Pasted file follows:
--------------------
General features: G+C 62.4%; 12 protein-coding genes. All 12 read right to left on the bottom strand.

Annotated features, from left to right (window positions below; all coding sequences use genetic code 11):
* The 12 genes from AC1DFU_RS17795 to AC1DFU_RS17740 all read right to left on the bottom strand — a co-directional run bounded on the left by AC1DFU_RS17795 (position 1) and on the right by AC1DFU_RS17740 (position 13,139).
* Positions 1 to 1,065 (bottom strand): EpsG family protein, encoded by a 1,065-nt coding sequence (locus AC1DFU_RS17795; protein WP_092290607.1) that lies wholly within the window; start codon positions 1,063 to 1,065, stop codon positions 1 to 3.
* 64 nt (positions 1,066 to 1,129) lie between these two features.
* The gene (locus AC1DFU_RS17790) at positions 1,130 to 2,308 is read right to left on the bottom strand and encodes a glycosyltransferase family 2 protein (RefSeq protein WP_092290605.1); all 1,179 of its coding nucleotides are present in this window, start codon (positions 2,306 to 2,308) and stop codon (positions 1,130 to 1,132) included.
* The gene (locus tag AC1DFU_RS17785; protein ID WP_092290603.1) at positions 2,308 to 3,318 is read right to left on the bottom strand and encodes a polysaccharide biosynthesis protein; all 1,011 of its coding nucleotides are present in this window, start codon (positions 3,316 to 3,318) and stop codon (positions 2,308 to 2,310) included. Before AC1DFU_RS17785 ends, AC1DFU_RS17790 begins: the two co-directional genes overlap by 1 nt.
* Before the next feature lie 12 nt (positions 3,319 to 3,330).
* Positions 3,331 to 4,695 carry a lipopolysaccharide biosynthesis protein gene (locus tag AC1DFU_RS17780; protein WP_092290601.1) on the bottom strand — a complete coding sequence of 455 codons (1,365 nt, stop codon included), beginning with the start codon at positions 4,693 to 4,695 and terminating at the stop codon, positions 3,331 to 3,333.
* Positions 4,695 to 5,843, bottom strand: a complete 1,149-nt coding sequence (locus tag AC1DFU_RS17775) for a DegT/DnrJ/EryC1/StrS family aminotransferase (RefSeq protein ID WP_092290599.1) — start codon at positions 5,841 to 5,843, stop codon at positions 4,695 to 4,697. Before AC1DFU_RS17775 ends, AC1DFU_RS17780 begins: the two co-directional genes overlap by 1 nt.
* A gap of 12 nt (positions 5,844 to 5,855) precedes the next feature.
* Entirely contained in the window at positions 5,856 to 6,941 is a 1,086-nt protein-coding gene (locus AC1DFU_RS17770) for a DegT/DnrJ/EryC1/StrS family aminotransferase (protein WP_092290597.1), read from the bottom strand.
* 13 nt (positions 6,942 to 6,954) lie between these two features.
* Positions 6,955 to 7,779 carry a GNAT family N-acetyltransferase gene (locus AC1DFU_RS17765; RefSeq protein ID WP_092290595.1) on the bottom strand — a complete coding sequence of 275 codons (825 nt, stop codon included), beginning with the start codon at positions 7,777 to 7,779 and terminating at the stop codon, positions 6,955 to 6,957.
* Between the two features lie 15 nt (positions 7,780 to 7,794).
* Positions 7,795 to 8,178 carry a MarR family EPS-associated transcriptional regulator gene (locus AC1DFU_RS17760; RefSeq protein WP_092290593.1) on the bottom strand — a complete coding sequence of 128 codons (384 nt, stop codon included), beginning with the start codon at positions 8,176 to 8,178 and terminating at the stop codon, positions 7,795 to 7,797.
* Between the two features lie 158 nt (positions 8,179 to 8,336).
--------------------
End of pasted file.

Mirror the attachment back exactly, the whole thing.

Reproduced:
General features: G+C 62.4%; 12 protein-coding genes. All 12 read right to left on the bottom strand.

Annotated features, from left to right (window positions below; all coding sequences use genetic code 11):
* The 12 genes from AC1DFU_RS17795 to AC1DFU_RS17740 all read right to left on the bottom strand — a co-directional run bounded on the left by AC1DFU_RS17795 (position 1) and on the right by AC1DFU_RS17740 (position 13,139).
* Positions 1 to 1,065 (bottom strand): EpsG family protein, encoded by a 1,065-nt coding sequence (locus AC1DFU_RS17795; protein WP_092290607.1) that lies wholly within the window; start codon positions 1,063 to 1,065, stop codon positions 1 to 3.
* 64 nt (positions 1,066 to 1,129) lie between these two features.
* The gene (locus AC1DFU_RS17790) at positions 1,130 to 2,308 is read right to left on the bottom strand and encodes a glycosyltransferase family 2 protein (RefSeq protein WP_092290605.1); all 1,179 of its coding nucleotides are present in this window, start codon (positions 2,306 to 2,308) and stop codon (positions 1,130 to 1,132) included.
* The gene (locus tag AC1DFU_RS17785; protein ID WP_092290603.1) at positions 2,308 to 3,318 is read right to left on the bottom strand and encodes a polysaccharide biosynthesis protein; all 1,011 of its coding nucleotides are present in this window, start codon (positions 3,316 to 3,318) and stop codon (positions 2,308 to 2,310) included. Before AC1DFU_RS17785 ends, AC1DFU_RS17790 begins: the two co-directional genes overlap by 1 nt.
* Before the next feature lie 12 nt (positions 3,319 to 3,330).
* Positions 3,331 to 4,695 carry a lipopolysaccharide biosynthesis protein gene (locus tag AC1DFU_RS17780; protein WP_092290601.1) on the bottom strand — a complete coding sequence of 455 codons (1,365 nt, stop codon included), beginning with the start codon at positions 4,693 to 4,695 and terminating at the stop codon, positions 3,331 to 3,333.
* Positions 4,695 to 5,843, bottom strand: a complete 1,149-nt coding sequence (locus tag AC1DFU_RS17775) for a DegT/DnrJ/EryC1/StrS family aminotransferase (RefSeq protein ID WP_092290599.1) — start codon at positions 5,841 to 5,843, stop codon at positions 4,695 to 4,697. Before AC1DFU_RS17775 ends, AC1DFU_RS17780 begins: the two co-directional genes overlap by 1 nt.
* A gap of 12 nt (positions 5,844 to 5,855) precedes the next feature.
* Entirely contained in the window at positions 5,856 to 6,941 is a 1,086-nt protein-coding gene (locus AC1DFU_RS17770) for a DegT/DnrJ/EryC1/StrS family aminotransferase (protein WP_092290597.1), read from the bottom strand.
* 13 nt (positions 6,942 to 6,954) lie between these two features.
* Positions 6,955 to 7,779 carry a GNAT family N-acetyltransferase gene (locus AC1DFU_RS17765; RefSeq protein ID WP_092290595.1) on the bottom strand — a complete coding sequence of 275 codons (825 nt, stop codon included), beginning with the start codon at positions 7,777 to 7,779 and terminating at the stop codon, positions 6,955 to 6,957.
* Between the two features lie 15 nt (positions 7,780 to 7,794).
* Positions 7,795 to 8,178 carry a MarR family EPS-associated transcriptional regulator gene (locus AC1DFU_RS17760; RefSeq protein WP_092290593.1) on the bottom strand — a complete coding sequence of 128 codons (384 nt, stop codon included), beginning with the start codon at positions 8,176 to 8,178 and terminating at the stop codon, positions 7,795 to 7,797.
* Between the two features lie 158 nt (positions 8,179 to 8,336).